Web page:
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Oregon reviewing roles of CVTs, assistants
PORTLAND, ORE. - As many areas face shortages of veterinary assistants and technicians, more state boards are debating how far they can go to extend care.
PORTLAND, ORE. — As many areas face shortages of veterinary assistants and technicians, more state boards are debating how far they can go to extend care.
When an animal can't breathe and a veterinarian is not accessbile, how much can a technician or veterinary assistant do? What kinds of procedures are they capable of performing or permitted to do under state law?
The Oregon Veterinary Medical Board (OVMB) is examining the roles of assistants for possible expansion.
In December, the OVMB will consider allowing non-certified veterinary assistants to intubate in emergency situations to establish an airway. Under existing rules, non-certified assistants can't induce anesthesia.
The impending rule change came about during an investigation into how anesthesia induction and intubation are defined, says OVMB Executive Director Lori Makinen.
Under the existing rule, it is unclear whether intubation is considered the start of inducing anesthesia, so until now veterinary assistants have done nothing in situations that would have warranted an emergency airway. The board voted unanimously in favor of the new rule in June, but left it open for public comment until the December OVMB meeting.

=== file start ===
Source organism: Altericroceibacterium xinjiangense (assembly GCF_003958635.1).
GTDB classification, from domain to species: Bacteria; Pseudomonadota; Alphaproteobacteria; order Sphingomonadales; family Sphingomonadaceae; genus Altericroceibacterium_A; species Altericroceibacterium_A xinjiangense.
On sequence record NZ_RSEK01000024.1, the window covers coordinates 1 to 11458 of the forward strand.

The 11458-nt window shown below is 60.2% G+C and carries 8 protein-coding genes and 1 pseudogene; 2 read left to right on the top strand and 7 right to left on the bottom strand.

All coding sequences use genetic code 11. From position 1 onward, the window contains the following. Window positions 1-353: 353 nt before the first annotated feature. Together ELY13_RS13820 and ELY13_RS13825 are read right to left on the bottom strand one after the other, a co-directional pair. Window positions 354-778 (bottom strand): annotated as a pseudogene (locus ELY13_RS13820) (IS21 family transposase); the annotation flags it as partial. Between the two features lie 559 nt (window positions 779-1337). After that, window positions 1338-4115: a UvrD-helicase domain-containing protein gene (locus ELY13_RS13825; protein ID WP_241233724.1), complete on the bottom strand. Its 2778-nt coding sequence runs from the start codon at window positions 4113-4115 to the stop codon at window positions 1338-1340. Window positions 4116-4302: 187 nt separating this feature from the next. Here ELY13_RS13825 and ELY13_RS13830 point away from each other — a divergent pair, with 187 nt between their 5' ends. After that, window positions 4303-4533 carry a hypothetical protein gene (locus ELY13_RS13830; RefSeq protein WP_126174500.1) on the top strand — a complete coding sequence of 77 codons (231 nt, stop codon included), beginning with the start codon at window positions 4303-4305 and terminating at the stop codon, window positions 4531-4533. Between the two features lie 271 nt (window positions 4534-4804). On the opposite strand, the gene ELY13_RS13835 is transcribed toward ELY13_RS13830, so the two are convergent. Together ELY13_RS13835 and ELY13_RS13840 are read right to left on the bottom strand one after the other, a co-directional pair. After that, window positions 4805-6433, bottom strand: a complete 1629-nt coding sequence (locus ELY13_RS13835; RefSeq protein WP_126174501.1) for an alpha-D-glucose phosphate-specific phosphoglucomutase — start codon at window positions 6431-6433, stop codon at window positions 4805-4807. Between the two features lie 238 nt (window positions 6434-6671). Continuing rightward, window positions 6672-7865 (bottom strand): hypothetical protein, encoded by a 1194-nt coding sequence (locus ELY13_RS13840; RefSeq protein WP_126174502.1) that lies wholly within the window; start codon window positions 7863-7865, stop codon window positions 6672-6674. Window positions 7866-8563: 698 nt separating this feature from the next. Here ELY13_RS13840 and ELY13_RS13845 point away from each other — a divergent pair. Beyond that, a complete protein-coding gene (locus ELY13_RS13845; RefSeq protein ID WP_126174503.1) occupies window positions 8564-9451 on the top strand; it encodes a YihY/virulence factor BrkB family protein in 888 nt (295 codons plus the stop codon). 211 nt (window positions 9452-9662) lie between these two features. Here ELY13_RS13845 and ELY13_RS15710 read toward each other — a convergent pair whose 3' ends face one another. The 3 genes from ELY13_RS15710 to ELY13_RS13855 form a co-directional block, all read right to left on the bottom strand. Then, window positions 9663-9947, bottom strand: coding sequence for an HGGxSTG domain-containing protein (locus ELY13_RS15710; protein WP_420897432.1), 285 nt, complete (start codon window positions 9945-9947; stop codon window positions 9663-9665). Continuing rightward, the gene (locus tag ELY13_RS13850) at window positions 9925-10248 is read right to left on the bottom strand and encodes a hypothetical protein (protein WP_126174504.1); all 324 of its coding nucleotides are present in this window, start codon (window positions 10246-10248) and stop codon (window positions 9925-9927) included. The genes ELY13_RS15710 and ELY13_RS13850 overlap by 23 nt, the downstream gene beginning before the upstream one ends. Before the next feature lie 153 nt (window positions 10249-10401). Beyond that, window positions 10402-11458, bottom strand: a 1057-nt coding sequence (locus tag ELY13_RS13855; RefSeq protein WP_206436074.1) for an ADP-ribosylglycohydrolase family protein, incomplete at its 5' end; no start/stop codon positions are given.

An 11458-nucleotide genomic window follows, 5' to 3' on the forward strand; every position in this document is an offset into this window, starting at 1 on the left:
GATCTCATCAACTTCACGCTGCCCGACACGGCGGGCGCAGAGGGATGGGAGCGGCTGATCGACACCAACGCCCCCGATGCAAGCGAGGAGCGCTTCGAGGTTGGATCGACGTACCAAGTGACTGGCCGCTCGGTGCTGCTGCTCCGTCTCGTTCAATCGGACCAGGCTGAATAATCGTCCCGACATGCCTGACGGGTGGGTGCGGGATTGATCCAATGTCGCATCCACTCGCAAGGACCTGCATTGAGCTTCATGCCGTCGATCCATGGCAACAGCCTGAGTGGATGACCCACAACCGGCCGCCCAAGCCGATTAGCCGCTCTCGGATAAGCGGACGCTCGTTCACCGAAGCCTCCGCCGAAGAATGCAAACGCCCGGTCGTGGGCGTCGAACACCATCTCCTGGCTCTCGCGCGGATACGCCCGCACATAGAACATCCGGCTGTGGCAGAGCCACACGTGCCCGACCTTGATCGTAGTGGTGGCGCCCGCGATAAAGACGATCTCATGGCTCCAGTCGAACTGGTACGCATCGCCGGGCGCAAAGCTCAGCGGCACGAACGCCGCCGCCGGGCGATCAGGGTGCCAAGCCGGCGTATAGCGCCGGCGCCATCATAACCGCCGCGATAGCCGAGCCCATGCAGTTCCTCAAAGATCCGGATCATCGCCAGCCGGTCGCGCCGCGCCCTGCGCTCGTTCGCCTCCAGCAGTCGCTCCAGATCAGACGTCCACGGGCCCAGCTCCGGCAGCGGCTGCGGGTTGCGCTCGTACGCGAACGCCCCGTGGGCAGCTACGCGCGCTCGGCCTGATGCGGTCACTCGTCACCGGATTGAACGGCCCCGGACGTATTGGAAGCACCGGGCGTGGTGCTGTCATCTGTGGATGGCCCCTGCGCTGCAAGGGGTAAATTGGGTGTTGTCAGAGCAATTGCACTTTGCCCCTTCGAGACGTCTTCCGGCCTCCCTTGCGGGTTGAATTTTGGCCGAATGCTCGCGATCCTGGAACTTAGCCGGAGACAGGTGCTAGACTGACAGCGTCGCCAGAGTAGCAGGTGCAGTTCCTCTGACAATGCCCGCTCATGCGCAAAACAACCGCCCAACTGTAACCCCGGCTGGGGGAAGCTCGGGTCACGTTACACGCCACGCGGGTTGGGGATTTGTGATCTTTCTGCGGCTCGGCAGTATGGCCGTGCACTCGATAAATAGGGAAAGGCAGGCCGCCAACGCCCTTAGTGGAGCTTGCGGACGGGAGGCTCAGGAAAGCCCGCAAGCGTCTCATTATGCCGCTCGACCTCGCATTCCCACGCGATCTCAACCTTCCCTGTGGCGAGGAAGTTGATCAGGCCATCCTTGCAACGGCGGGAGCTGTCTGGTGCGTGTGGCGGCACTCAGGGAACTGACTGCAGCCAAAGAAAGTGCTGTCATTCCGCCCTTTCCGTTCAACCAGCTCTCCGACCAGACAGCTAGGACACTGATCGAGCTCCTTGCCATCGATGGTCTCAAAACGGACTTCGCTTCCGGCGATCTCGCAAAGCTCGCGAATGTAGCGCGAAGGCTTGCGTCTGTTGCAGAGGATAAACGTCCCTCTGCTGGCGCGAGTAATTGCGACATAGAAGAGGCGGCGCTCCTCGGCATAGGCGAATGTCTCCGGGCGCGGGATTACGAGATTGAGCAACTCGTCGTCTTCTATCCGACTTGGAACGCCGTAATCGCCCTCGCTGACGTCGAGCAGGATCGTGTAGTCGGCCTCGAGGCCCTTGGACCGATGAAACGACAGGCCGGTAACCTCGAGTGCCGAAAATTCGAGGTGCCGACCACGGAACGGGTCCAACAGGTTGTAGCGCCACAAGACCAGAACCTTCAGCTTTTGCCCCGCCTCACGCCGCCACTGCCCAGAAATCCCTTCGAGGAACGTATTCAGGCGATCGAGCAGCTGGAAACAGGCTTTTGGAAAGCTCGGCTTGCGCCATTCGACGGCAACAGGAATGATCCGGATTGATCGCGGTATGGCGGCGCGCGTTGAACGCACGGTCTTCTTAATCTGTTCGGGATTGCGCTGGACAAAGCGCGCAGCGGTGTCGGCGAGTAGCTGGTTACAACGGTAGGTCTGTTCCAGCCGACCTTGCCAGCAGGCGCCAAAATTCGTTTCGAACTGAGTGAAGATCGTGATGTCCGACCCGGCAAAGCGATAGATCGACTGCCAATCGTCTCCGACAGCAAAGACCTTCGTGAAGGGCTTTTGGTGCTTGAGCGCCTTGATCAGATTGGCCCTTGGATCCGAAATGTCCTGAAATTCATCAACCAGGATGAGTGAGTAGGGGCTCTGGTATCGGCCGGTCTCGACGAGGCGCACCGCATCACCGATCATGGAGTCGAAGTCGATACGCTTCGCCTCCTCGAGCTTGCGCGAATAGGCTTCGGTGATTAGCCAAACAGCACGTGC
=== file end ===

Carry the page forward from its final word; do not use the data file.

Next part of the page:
Final adoption will depend on public feedback.
The board also is considering expanding the role of certified veterinary technicians in dental-care duties.
Simple extractions can be performed by CVTs under existing regulations, but additional training opportunities are making the expertise necessary to perform more complex procedures more accessible.
The OVMB will review the training programs and discuss CVT performance of complex tooth extractions under immediate supervision.
Increasing the responsibility of CVTs and assistants has been welcomed by the Oregon veterinary community, Makinen says. "It probably is a trend, given that we have a shortage of techs in the state and most vets I've talked to want their quality techs to be able to do more," she says.
Every time technicians' and assistants' duties are increased, it helps them enjoy their jobs more and motivates some to seek additional certification, she adds.